My client Robert was busy going nowhere.
He was drowning in a sea of emails, back-to-back meetings, performance reports and people problems. It seemed like everything was coming at him. He was just surviving the onslaught. If he kept going at this pace, he would burn out. He also had to find time to think about the strategic issues the business faced or they would show him the door.
Something had to give, so he allocated one day a week for thinking time. As a result, he needed to push more decision-making authority to his team. They learnt to appreciate that in those moments of quiet solitude Robert came up with game-changing ideas.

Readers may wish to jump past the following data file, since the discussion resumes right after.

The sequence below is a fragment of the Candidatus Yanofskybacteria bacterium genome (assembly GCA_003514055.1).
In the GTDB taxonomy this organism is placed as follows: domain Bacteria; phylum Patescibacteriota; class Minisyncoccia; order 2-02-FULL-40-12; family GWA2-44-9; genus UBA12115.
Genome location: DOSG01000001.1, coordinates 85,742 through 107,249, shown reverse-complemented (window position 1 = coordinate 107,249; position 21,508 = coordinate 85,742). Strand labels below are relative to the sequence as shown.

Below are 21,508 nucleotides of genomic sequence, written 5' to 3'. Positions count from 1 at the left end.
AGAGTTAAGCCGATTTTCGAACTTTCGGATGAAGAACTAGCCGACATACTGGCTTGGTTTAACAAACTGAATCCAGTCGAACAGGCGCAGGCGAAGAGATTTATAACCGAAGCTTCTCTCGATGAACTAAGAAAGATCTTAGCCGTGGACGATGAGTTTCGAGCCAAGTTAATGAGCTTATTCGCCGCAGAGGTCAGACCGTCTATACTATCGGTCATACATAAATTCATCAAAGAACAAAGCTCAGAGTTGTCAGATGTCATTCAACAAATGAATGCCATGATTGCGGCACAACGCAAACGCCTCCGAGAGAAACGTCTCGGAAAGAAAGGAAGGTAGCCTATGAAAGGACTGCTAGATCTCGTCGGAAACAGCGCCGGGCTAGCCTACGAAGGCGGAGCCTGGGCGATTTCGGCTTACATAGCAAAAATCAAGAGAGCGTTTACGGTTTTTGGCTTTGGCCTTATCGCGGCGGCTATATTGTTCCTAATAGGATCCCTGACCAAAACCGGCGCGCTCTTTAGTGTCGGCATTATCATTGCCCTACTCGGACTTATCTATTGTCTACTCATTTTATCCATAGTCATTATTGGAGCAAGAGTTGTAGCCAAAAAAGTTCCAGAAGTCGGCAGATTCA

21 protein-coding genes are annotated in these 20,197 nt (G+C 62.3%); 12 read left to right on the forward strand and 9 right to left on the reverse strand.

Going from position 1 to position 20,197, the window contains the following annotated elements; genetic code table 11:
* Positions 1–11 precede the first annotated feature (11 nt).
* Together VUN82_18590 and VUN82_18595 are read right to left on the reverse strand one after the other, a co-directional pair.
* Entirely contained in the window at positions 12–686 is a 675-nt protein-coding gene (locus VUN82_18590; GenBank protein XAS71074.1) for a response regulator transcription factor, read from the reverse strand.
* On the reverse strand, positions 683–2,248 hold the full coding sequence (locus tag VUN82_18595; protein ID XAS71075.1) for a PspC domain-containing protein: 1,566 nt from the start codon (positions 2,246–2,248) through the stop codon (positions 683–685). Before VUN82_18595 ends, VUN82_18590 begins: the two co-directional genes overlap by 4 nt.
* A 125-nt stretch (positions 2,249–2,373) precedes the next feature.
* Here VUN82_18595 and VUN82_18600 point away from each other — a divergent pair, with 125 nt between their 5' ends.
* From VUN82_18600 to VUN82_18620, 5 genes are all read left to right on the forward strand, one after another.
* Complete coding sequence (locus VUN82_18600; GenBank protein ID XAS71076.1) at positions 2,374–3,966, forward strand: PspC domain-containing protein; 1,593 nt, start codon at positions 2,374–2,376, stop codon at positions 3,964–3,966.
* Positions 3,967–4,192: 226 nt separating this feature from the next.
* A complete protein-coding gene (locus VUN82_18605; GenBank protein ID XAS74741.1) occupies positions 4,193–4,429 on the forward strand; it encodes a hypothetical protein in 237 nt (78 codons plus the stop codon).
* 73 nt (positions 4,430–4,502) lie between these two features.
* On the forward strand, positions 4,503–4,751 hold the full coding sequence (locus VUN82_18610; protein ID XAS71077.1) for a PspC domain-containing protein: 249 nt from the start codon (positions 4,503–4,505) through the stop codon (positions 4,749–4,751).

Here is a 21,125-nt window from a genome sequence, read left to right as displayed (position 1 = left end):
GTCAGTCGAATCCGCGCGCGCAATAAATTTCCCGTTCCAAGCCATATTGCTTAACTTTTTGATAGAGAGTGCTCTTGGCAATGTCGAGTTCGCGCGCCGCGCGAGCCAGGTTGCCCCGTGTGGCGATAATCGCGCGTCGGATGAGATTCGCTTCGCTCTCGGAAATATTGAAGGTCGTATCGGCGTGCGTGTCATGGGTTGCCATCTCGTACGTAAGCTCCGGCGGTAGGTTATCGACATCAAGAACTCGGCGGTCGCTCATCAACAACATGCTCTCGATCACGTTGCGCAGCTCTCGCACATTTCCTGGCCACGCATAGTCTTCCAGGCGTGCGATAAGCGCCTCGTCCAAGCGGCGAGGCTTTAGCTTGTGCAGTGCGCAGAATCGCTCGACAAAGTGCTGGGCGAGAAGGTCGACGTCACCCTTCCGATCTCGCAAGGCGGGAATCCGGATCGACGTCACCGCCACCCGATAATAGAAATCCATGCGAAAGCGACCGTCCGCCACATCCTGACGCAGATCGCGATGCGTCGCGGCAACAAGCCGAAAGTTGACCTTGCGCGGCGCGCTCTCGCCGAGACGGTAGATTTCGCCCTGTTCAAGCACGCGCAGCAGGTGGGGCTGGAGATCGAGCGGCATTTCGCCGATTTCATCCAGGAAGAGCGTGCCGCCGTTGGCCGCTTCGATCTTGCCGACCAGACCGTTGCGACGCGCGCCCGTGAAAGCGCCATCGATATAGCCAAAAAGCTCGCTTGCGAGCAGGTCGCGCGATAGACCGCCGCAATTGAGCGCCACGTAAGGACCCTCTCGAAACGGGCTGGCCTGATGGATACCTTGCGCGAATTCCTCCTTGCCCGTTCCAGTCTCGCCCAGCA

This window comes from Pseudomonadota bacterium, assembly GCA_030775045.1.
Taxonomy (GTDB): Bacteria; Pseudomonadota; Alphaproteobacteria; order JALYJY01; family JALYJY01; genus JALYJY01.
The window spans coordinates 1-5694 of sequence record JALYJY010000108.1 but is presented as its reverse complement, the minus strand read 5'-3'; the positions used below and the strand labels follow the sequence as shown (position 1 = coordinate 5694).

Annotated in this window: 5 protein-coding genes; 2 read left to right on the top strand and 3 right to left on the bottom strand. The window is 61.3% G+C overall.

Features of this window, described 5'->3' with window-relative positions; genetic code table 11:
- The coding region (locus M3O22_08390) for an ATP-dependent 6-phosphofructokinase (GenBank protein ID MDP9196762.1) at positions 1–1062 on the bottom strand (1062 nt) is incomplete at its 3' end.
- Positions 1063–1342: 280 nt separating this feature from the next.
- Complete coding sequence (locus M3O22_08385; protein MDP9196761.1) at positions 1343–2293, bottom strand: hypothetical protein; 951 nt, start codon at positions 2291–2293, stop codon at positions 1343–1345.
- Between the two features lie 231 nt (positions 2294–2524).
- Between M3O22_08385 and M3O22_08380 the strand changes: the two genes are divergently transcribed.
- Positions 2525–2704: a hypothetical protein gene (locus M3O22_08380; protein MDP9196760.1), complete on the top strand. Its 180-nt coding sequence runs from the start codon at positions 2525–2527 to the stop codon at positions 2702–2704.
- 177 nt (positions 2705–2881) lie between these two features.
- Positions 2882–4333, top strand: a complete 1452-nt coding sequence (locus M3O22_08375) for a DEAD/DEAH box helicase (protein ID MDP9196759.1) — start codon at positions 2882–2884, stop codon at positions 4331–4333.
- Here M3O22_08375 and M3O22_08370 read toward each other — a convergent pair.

He was in good company. Bill Gates scheduled thinking by taking himself away to a secret location for ‘Think Weeks,’ a week of seclusion where he would ponder technology trends and pass his thoughts across the Microsoft empire.
Cal Newport in his book, Deep Work, believes that many of us have lost the ability to do the deep thinking leaders need. He says that deep work is, “the ability to focus without distraction on a cognitively demanding task.” Instead, we are spending our days trying to keep pace with email and social media.
Robert empowered a great team to create free time for deep thinking.
🙋 How do you make time for deep thinking? 🙋
Best Regards, Brian